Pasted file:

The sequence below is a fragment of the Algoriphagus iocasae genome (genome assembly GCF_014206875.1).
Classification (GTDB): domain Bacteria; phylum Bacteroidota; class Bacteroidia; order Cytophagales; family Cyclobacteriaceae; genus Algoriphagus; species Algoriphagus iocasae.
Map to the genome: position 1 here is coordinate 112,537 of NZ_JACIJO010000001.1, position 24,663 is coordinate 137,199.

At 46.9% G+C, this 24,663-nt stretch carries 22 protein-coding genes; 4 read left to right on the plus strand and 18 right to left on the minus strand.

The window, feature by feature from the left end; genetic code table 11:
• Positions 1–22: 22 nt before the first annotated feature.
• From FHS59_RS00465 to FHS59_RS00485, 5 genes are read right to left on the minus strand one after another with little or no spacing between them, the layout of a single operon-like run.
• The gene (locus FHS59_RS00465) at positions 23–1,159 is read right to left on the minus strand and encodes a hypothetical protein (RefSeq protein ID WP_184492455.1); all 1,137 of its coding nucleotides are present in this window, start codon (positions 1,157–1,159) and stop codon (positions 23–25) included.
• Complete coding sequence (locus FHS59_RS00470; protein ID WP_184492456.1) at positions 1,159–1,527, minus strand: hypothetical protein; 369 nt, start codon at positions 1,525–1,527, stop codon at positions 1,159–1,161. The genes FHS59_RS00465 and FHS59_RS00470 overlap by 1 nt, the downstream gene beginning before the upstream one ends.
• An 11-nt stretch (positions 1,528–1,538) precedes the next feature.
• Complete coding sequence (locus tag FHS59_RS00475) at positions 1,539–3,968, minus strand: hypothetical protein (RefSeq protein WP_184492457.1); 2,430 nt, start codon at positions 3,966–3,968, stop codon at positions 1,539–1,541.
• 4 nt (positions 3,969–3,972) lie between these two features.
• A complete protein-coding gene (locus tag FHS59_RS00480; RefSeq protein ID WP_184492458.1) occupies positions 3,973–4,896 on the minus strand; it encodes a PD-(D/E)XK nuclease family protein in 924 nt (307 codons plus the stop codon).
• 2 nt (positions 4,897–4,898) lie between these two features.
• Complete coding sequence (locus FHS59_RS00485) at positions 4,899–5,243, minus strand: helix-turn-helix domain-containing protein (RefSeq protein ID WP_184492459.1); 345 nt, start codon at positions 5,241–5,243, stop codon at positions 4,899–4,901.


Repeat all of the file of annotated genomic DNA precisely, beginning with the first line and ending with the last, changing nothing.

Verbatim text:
The sequence below is a fragment of the Algoriphagus iocasae genome (genome assembly GCF_014206875.1).
Classification (GTDB): domain Bacteria; phylum Bacteroidota; class Bacteroidia; order Cytophagales; family Cyclobacteriaceae; genus Algoriphagus; species Algoriphagus iocasae.
Map to the genome: position 1 here is coordinate 112,537 of NZ_JACIJO010000001.1, position 24,663 is coordinate 137,199.

At 46.9% G+C, this 24,663-nt stretch carries 22 protein-coding genes; 4 read left to right on the plus strand and 18 right to left on the minus strand.

The window, feature by feature from the left end; genetic code table 11:
• Positions 1–22: 22 nt before the first annotated feature.
• From FHS59_RS00465 to FHS59_RS00485, 5 genes are read right to left on the minus strand one after another with little or no spacing between them, the layout of a single operon-like run.
• The gene (locus FHS59_RS00465) at positions 23–1,159 is read right to left on the minus strand and encodes a hypothetical protein (RefSeq protein ID WP_184492455.1); all 1,137 of its coding nucleotides are present in this window, start codon (positions 1,157–1,159) and stop codon (positions 23–25) included.
• Complete coding sequence (locus FHS59_RS00470; protein ID WP_184492456.1) at positions 1,159–1,527, minus strand: hypothetical protein; 369 nt, start codon at positions 1,525–1,527, stop codon at positions 1,159–1,161. The genes FHS59_RS00465 and FHS59_RS00470 overlap by 1 nt, the downstream gene beginning before the upstream one ends.
• An 11-nt stretch (positions 1,528–1,538) precedes the next feature.
• Complete coding sequence (locus tag FHS59_RS00475) at positions 1,539–3,968, minus strand: hypothetical protein (RefSeq protein WP_184492457.1); 2,430 nt, start codon at positions 3,966–3,968, stop codon at positions 1,539–1,541.
• 4 nt (positions 3,969–3,972) lie between these two features.
• A complete protein-coding gene (locus tag FHS59_RS00480; RefSeq protein ID WP_184492458.1) occupies positions 3,973–4,896 on the minus strand; it encodes a PD-(D/E)XK nuclease family protein in 924 nt (307 codons plus the stop codon).
• 2 nt (positions 4,897–4,898) lie between these two features.
• Complete coding sequence (locus FHS59_RS00485) at positions 4,899–5,243, minus strand: helix-turn-helix domain-containing protein (RefSeq protein ID WP_184492459.1); 345 nt, start codon at positions 5,241–5,243, stop codon at positions 4,899–4,901.